Sandlapper Society

POPisms: Words to Live By

by Inell Littlejohn Allen

A daughter reminisces fondly on her father’s practical and quirky “words to live by.”

Howdy, howdy, how ya’ coming today?” This was the usual greeting from my father, Cameron Bruce Littlejohn. A son of Lady Sara and Cameron Littlejohn, he was the youngest of eight children, husband to Inell Smith Littlejohn and Pop to two children. He became both mother and father to my brother Cam and me when our mother became ill and passed away. I was only 14.

A storyteller and joke teller, Pop enjoyed visiting with friends in his backyard and sharing peaches in the summer. Former law clerk Jim Hudgen recalled, “I remember how he would come by my house in the summer on some pretext for a visit. We would sit on my deck and chat. I knew the real reason for his being there was to get some of my homegrown tomatoes. Of course that’s why I grow ’em, to give them away.”

Some say “clothes make the man,” but for my father, the phrase should be “in spite of his wardrobe, he is the man.” My father’s choice in clothes had more to do with comfort than style. Plaids and stripes worn together were fine. Most of the time he wore clothes completely out before he bought new ones. Pop did his own mending. When a hole appeared, he went to the sewing machine. When his “britches” tore or became too big, he took in the seams. He even put zippers in his jackets to replace buttons; he altered his clothes to suit himself.

Bruce Littlejohn was practical. He was a gadgeteer and could fix anything. He proved that duct tape can and does hold almost everything together. When more strength was needed, he chose screws. To save time, he used a labeling machine. This made marking a favorite radio or television channel easy. Broom handles became bed lamp posts. Medicine bottles were rain gauges and holders for nails. A machine-sewn leather holster made it impossible to lose the television remote control, especially if it was pinned to the recliner. His home was a tribute to his creativity. This could have been why he often said to us, “Do the best you can with what you’ve got!”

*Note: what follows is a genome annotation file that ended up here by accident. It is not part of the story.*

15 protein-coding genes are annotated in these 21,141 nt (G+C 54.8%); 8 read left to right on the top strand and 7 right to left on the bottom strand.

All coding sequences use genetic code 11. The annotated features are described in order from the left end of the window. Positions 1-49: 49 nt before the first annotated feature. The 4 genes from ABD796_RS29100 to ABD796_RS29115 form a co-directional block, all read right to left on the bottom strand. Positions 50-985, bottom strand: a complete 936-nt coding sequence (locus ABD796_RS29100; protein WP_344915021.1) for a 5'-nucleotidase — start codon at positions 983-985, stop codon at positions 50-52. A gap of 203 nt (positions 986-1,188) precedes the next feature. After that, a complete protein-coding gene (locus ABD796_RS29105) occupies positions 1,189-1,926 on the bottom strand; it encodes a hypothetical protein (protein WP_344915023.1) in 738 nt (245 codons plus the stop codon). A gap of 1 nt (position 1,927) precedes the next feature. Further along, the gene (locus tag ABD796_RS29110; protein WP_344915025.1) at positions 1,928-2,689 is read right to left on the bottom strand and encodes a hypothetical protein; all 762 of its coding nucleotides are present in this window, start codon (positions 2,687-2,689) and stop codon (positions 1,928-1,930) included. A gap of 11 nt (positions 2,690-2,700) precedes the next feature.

When Pop was 60, he decided to “take up” golf. Jim Shaw, one of his former law clerks, remembers a particular invitation. “Jim, why don’t we ‘trickle on out’ to the golf course and ‘hatch up’ a game of golf?” On another occasion, Jim, his father and Pop were playing a round of golf. Jim was whipping Pop and recalled, “I got up to the tee after beating him on the previous hole and, just before I took a swing, the Judge says to my father, ‘The last time one of my law clerks beat me at golf, he lost his job.’ I proceeded to slice the ball out of bounds— game over. I’m sure he went on to beat me that day.”

Years ago, my father named himself Pop. His unique expressions and words became “POPisms” to us. This country boy used phrases such as “fetch” a book. A “spin” was a leisurely ride in the country, usually on Sunday afternoons. As a child, that spin included ice cream for the family. Before a trip to Wade’s or The Beacon, my dad would announce that he had a “hankering” for some vegetables or a plate of barbecue. “Belly full” had nothing to do with eating. With no more to be said, this was just the end of a situation or discussion. Pop was ready to move on.

I have heard my father say that he “took a dim view” of something or “I beg to differ.” This meant his opinion was his opinion, and no further discussion was needed. When in a debate he might say, “you may be right.” My understanding of this statement indicated that my father still felt he was right but he was not going to discuss it anymore. This usually just left me frustrated!